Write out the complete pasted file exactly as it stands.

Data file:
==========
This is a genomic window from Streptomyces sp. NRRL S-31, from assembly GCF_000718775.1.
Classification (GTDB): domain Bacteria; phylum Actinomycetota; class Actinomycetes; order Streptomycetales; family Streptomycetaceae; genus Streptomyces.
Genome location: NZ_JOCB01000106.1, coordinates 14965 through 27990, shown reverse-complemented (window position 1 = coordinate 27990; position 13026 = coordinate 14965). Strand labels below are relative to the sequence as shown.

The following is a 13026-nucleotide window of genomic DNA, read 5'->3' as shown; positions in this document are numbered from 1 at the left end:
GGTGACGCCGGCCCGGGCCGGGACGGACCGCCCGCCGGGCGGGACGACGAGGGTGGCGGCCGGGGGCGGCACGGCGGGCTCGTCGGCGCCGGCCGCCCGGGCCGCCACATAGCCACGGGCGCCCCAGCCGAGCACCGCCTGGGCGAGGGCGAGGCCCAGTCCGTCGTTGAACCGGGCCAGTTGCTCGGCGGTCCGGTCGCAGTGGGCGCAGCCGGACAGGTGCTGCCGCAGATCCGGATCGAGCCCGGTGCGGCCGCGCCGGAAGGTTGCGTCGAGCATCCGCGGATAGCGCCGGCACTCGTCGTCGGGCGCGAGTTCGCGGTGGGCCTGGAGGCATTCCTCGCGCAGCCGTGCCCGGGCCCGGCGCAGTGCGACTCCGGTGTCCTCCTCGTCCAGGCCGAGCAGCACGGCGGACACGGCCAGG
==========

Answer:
This is a genomic window from Streptomyces sp. NRRL S-31, from assembly GCF_000718775.1.
Classification (GTDB): domain Bacteria; phylum Actinomycetota; class Actinomycetes; order Streptomycetales; family Streptomycetaceae; genus Streptomyces.
Genome location: NZ_JOCB01000106.1, coordinates 14965 through 27990, shown reverse-complemented (window position 1 = coordinate 27990; position 13026 = coordinate 14965). Strand labels below are relative to the sequence as shown.

The following is a 13026-nucleotide window of genomic DNA, read 5'->3' as shown; positions in this document are numbered from 1 at the left end:
GGTGACGCCGGCCCGGGCCGGGACGGACCGCCCGCCGGGCGGGACGACGAGGGTGGCGGCCGGGGGCGGCACGGCGGGCTCGTCGGCGCCGGCCGCCCGGGCCGCCACATAGCCACGGGCGCCCCAGCCGAGCACCGCCTGGGCGAGGGCGAGGCCCAGTCCGTCGTTGAACCGGGCCAGTTGCTCGGCGGTCCGGTCGCAGTGGGCGCAGCCGGACAGGTGCTGCCGCAGATCCGGATCGAGCCCGGTGCGGCCGCGCCGGAAGGTTGCGTCGAGCATCCGCGGATAGCGCCGGCACTCGTCGTCGGGCGCGAGTTCGCGGTGGGCCTGGAGGCATTCCTCGCGCAGCCGTGCCCGGGCCCGGCGCAGTGCGACTCCGGTGTCCTCCTCGTCCAGGCCGAGCAGCACGGCGGACACGGCCAGG